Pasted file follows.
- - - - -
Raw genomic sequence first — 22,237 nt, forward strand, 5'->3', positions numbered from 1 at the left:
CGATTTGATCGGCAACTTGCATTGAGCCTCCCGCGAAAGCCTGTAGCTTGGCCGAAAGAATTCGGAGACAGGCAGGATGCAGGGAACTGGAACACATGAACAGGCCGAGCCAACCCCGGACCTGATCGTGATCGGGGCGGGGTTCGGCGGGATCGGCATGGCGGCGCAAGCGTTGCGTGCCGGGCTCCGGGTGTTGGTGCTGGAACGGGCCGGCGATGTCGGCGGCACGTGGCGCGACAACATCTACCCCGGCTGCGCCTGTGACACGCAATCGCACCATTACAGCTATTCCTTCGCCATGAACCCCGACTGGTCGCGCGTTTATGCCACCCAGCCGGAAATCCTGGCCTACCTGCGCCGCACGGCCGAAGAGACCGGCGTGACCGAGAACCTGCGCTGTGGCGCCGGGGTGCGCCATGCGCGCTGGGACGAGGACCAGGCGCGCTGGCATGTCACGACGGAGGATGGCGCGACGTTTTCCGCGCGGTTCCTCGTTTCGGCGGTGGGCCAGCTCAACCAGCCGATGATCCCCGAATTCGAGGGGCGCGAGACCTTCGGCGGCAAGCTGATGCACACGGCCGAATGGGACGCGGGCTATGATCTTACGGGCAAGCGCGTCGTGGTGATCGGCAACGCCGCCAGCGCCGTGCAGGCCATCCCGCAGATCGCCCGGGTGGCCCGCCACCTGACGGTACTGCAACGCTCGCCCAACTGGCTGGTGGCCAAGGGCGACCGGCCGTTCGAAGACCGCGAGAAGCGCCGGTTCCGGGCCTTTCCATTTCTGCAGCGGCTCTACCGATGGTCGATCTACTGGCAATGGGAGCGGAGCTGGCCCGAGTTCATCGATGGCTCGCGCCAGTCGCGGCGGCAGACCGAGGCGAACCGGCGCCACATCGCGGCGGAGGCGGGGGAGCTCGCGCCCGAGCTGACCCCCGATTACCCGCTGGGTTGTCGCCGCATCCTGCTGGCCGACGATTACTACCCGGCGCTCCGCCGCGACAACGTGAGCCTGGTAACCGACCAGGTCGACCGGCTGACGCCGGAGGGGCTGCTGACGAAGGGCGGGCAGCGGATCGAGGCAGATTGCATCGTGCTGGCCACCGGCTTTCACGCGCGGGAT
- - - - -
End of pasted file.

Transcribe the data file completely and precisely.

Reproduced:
Raw genomic sequence first — 22,237 nt, forward strand, 5'->3', positions numbered from 1 at the left:
CGATTTGATCGGCAACTTGCATTGAGCCTCCCGCGAAAGCCTGTAGCTTGGCCGAAAGAATTCGGAGACAGGCAGGATGCAGGGAACTGGAACACATGAACAGGCCGAGCCAACCCCGGACCTGATCGTGATCGGGGCGGGGTTCGGCGGGATCGGCATGGCGGCGCAAGCGTTGCGTGCCGGGCTCCGGGTGTTGGTGCTGGAACGGGCCGGCGATGTCGGCGGCACGTGGCGCGACAACATCTACCCCGGCTGCGCCTGTGACACGCAATCGCACCATTACAGCTATTCCTTCGCCATGAACCCCGACTGGTCGCGCGTTTATGCCACCCAGCCGGAAATCCTGGCCTACCTGCGCCGCACGGCCGAAGAGACCGGCGTGACCGAGAACCTGCGCTGTGGCGCCGGGGTGCGCCATGCGCGCTGGGACGAGGACCAGGCGCGCTGGCATGTCACGACGGAGGATGGCGCGACGTTTTCCGCGCGGTTCCTCGTTTCGGCGGTGGGCCAGCTCAACCAGCCGATGATCCCCGAATTCGAGGGGCGCGAGACCTTCGGCGGCAAGCTGATGCACACGGCCGAATGGGACGCGGGCTATGATCTTACGGGCAAGCGCGTCGTGGTGATCGGCAACGCCGCCAGCGCCGTGCAGGCCATCCCGCAGATCGCCCGGGTGGCCCGCCACCTGACGGTACTGCAACGCTCGCCCAACTGGCTGGTGGCCAAGGGCGACCGGCCGTTCGAAGACCGCGAGAAGCGCCGGTTCCGGGCCTTTCCATTTCTGCAGCGGCTCTACCGATGGTCGATCTACTGGCAATGGGAGCGGAGCTGGCCCGAGTTCATCGATGGCTCGCGCCAGTCGCGGCGGCAGACCGAGGCGAACCGGCGCCACATCGCGGCGGAGGCGGGGGAGCTCGCGCCCGAGCTGACCCCCGATTACCCGCTGGGTTGTCGCCGCATCCTGCTGGCCGACGATTACTACCCGGCGCTCCGCCGCGACAACGTGAGCCTGGTAACCGACCAGGTCGACCGGCTGACGCCGGAGGGGCTGCTGACGAAGGGCGGGCAGCGGATCGAGGCAGATTGCATCGTGCTGGCCACCGGCTTTCACGCGCGGGAT